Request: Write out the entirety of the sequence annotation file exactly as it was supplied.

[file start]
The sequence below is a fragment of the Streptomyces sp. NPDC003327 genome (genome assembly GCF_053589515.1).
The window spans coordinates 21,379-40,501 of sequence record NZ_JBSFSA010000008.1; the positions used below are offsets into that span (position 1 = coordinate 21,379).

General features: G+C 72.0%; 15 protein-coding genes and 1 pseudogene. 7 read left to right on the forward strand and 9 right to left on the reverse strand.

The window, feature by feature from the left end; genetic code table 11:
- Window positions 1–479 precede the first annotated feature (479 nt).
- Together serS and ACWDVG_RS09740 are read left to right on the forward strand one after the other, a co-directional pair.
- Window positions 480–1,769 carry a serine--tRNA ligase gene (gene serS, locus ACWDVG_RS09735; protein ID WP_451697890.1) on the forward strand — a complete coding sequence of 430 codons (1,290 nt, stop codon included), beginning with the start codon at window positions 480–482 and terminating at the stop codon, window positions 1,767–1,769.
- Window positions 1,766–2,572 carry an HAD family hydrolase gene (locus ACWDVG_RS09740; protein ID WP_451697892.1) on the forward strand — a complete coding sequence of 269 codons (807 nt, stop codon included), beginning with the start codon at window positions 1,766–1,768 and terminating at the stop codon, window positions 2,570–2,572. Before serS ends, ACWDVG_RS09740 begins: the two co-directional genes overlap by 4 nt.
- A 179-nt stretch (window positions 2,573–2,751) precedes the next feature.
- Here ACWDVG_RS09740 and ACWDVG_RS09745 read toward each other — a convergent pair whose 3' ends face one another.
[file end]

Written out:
The sequence below is a fragment of the Streptomyces sp. NPDC003327 genome (genome assembly GCF_053589515.1).
The window spans coordinates 21,379-40,501 of sequence record NZ_JBSFSA010000008.1; the positions used below are offsets into that span (position 1 = coordinate 21,379).

General features: G+C 72.0%; 15 protein-coding genes and 1 pseudogene. 7 read left to right on the forward strand and 9 right to left on the reverse strand.

The window, feature by feature from the left end; genetic code table 11:
- Window positions 1–479 precede the first annotated feature (479 nt).
- Together serS and ACWDVG_RS09740 are read left to right on the forward strand one after the other, a co-directional pair.
- Window positions 480–1,769 carry a serine--tRNA ligase gene (gene serS, locus ACWDVG_RS09735; protein ID WP_451697890.1) on the forward strand — a complete coding sequence of 430 codons (1,290 nt, stop codon included), beginning with the start codon at window positions 480–482 and terminating at the stop codon, window positions 1,767–1,769.
- Window positions 1,766–2,572 carry an HAD family hydrolase gene (locus ACWDVG_RS09740; protein ID WP_451697892.1) on the forward strand — a complete coding sequence of 269 codons (807 nt, stop codon included), beginning with the start codon at window positions 1,766–1,768 and terminating at the stop codon, window positions 2,570–2,572. Before serS ends, ACWDVG_RS09740 begins: the two co-directional genes overlap by 4 nt.
- A 179-nt stretch (window positions 2,573–2,751) precedes the next feature.
- Here ACWDVG_RS09740 and ACWDVG_RS09745 read toward each other — a convergent pair whose 3' ends face one another.